This is a good thing, because by 2033 it is likely that a fair chunk of energy storage capacity will also come from vehicle batteries. Vehicle-to-grid technology, which is in its infancy today, could see parked electric vehicles acting as a giant distributed battery.
The idea behind vehicle-to-grid is that if large numbers of vehicles are connected to the grid, then they can provide significant amounts of storage capacity, even if the drain on an individual car battery is miniscule.
Another novelty by 2033 will be the proliferation of a family of technologies that go under the generic name of long-duration energy storage. This refers to the ability to deliver large amounts of energy for periods of more than four to six hours.
Long-duration energy storage is a wildly diverse field, encompassing a wide array of technologies.
They include concepts such as flow batteries, where electrical charge is stored in massive vats of liquid; iron-air battery systems, which essentially store energy in rust; and gravity-based approaches, where stored power is released by dropping weights from a height.
CSP and pumped hydro both qualify as long-duration storage as well, and in fact are the only technologies in this class that can be considered commercially mature.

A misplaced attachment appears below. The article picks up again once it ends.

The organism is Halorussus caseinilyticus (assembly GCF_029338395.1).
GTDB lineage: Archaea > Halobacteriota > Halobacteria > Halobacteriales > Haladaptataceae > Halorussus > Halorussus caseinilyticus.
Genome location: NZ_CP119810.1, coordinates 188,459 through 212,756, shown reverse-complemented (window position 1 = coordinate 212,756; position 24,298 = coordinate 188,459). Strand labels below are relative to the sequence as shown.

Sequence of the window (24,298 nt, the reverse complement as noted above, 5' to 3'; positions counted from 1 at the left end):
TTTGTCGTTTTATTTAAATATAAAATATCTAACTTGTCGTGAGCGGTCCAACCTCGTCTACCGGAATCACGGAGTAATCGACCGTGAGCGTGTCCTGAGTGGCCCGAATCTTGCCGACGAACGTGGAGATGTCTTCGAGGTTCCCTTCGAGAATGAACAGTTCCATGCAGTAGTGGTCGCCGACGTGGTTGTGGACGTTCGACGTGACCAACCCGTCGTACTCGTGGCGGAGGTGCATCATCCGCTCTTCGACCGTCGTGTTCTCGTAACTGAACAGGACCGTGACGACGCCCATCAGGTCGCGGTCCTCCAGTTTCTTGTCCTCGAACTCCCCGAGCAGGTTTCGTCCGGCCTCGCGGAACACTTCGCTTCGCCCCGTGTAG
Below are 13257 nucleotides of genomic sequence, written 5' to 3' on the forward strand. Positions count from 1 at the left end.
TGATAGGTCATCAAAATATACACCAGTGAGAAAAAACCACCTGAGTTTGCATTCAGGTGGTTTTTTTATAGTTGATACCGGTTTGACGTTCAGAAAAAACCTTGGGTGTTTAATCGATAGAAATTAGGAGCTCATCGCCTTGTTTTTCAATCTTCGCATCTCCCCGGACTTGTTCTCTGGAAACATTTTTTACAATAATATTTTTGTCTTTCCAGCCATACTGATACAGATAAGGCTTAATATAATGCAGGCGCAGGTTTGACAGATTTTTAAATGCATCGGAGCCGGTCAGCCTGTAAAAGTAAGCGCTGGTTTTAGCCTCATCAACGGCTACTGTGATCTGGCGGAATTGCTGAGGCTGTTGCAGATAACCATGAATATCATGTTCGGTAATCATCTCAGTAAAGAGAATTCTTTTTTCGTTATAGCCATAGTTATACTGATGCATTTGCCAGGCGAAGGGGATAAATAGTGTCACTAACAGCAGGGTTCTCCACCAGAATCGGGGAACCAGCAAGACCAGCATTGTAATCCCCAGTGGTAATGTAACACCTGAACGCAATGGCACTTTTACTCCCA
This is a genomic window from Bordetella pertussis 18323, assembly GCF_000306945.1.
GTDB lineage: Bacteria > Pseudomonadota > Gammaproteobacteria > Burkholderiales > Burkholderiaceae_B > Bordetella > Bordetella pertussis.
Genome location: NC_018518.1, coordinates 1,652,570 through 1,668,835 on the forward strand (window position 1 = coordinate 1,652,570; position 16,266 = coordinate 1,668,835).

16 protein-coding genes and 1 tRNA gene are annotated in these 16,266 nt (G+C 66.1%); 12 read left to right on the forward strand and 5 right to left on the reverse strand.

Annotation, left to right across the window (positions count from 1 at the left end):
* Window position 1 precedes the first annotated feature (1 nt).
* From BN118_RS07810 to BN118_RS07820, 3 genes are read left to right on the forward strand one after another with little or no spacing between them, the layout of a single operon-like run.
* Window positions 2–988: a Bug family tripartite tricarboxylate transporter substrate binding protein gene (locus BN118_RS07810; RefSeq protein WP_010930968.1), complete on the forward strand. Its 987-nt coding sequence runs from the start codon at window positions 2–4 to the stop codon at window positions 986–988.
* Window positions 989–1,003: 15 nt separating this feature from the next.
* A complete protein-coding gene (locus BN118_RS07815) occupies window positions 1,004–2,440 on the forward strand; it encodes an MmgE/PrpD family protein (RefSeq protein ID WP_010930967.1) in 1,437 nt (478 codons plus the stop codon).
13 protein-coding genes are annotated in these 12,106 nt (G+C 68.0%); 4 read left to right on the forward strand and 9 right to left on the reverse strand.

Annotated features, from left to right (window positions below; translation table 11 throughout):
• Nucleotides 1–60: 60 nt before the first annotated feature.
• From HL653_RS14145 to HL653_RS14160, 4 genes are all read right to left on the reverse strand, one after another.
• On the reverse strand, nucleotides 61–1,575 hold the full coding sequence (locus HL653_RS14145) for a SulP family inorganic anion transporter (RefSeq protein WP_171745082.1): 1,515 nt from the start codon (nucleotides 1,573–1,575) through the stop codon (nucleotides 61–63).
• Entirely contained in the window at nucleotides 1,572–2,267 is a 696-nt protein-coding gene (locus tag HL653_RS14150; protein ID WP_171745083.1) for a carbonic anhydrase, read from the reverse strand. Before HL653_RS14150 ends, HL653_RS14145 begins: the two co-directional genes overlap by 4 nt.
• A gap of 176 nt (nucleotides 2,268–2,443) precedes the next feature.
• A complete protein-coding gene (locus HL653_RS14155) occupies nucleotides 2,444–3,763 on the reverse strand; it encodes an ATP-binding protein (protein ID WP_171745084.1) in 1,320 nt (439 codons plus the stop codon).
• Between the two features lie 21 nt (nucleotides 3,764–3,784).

The diversity of other long-duration storage types could hinder their progress towards commercialisation, by making it hard for a given technology to achieve manufacturing economies of scale.
But the amount of money being funnelled into the sector, and growing moves to ensure long-duration storage is properly rewarded in power markets, means that two or three of the more novel approaches are likely to have entered the mainstream 10 years from now.
Finally, by 2033 it is likely that low-carbon hydrogen will be replacing fossil fuels in a range of roles—including, perhaps, acting as a medium for energy storage on a scale of days to weeks.
As a company that has always prided itself on technology innovation, at Pacific Green we are excited to see the evolution of this market—and the new business opportunities it could yield.
Publish date: 16 October, 2023